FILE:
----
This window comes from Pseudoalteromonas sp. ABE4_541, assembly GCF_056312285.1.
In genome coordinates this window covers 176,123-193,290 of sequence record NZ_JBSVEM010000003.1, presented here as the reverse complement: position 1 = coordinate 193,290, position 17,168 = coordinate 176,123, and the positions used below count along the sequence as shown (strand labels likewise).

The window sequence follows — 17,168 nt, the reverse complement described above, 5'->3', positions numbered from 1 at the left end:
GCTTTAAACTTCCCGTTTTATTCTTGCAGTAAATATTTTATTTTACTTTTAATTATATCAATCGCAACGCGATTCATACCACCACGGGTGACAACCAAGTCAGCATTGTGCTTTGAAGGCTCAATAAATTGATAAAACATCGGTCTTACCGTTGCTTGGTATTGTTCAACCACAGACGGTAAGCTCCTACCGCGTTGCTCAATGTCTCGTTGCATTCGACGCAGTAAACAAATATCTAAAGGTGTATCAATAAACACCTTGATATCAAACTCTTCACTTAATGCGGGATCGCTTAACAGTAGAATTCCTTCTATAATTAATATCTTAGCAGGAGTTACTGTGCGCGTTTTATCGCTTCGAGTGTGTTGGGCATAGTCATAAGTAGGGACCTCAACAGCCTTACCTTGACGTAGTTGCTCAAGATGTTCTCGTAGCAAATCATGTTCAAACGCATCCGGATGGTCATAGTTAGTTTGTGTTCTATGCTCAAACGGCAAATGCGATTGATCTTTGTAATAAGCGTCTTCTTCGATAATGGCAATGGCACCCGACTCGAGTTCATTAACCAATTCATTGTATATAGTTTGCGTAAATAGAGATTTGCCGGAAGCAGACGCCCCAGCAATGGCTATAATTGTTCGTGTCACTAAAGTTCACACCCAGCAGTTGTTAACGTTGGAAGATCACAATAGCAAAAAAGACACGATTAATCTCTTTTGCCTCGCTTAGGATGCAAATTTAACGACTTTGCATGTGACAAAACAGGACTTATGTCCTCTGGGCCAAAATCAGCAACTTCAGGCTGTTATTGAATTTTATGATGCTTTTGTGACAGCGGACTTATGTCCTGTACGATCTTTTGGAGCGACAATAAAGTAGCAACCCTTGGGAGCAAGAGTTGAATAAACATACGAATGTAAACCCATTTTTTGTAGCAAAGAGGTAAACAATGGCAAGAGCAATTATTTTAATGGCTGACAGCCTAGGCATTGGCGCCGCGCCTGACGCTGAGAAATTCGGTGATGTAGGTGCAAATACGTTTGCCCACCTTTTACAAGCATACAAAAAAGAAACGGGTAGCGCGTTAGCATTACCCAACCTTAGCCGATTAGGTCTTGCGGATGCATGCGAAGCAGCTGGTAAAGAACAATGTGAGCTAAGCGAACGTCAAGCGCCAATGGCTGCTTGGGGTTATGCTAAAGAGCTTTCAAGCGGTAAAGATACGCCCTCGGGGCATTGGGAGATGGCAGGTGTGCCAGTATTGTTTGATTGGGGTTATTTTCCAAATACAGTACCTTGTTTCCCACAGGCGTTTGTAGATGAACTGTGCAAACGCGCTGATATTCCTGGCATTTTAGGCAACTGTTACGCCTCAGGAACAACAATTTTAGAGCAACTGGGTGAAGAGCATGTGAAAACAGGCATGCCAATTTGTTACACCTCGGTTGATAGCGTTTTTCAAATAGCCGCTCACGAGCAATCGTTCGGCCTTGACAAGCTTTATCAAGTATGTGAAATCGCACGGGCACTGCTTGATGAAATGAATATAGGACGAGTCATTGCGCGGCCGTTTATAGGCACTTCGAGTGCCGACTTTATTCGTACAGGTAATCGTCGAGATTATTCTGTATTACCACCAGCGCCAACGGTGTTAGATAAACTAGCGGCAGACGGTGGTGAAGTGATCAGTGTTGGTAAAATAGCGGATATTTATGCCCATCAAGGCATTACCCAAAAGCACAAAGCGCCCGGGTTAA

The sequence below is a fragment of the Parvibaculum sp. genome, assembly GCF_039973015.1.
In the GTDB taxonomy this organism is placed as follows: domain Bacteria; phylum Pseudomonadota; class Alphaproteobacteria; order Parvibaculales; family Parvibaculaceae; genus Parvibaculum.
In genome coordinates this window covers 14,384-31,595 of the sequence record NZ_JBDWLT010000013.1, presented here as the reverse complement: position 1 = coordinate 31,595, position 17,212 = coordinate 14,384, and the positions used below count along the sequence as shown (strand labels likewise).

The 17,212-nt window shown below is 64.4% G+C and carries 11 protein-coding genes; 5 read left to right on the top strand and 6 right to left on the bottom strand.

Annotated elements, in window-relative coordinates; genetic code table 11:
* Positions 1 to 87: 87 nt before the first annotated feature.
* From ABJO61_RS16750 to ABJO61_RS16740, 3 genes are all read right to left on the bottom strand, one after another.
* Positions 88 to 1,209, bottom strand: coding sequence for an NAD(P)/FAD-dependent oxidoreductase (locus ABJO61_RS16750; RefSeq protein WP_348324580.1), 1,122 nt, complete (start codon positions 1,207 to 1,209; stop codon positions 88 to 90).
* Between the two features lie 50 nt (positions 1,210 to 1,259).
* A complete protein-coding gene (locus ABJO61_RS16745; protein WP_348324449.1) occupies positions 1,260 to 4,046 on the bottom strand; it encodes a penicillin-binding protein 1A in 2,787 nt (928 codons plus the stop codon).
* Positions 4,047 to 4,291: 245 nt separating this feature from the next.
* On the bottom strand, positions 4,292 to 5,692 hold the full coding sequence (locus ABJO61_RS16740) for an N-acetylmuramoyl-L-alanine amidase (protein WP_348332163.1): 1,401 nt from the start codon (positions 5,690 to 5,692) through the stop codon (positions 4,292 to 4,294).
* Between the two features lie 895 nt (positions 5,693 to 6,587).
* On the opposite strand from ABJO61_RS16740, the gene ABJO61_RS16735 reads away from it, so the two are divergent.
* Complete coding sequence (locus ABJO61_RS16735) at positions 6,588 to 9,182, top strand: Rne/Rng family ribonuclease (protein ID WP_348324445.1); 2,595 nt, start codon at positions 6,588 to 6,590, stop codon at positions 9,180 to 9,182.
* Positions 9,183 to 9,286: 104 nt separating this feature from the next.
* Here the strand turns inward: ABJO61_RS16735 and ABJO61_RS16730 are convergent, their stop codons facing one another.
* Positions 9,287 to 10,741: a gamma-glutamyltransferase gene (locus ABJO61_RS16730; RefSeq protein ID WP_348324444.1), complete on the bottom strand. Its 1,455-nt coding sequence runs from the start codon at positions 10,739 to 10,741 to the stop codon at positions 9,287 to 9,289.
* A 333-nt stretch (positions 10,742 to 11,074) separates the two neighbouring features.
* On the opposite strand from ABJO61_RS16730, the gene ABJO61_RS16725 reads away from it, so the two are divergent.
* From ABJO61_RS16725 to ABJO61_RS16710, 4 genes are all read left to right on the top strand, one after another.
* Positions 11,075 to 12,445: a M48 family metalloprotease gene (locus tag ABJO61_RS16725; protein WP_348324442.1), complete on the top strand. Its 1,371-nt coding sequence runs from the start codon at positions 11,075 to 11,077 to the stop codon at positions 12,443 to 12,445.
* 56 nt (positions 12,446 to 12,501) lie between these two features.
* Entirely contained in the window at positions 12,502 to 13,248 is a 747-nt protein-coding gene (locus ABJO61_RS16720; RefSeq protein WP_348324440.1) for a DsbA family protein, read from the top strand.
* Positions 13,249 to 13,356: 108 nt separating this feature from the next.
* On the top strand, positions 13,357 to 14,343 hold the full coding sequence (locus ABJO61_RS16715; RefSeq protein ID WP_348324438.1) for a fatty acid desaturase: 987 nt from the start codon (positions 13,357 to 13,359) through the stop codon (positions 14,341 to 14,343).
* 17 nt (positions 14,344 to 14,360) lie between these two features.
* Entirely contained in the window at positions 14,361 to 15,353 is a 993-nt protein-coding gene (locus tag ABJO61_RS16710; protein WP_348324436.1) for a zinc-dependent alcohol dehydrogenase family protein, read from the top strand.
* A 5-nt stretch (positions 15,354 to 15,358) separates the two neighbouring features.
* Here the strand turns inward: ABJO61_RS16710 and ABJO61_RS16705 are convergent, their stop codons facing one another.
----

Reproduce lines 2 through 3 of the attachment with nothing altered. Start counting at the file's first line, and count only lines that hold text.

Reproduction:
In genome coordinates this window covers 176,123-193,290 of sequence record NZ_JBSVEM010000003.1, presented here as the reverse complement: position 1 = coordinate 193,290, position 17,168 = coordinate 176,123, and the positions used below count along the sequence as shown (strand labels likewise).

The window sequence follows — 17,168 nt, the reverse complement described above, 5'->3', positions numbered from 1 at the left end: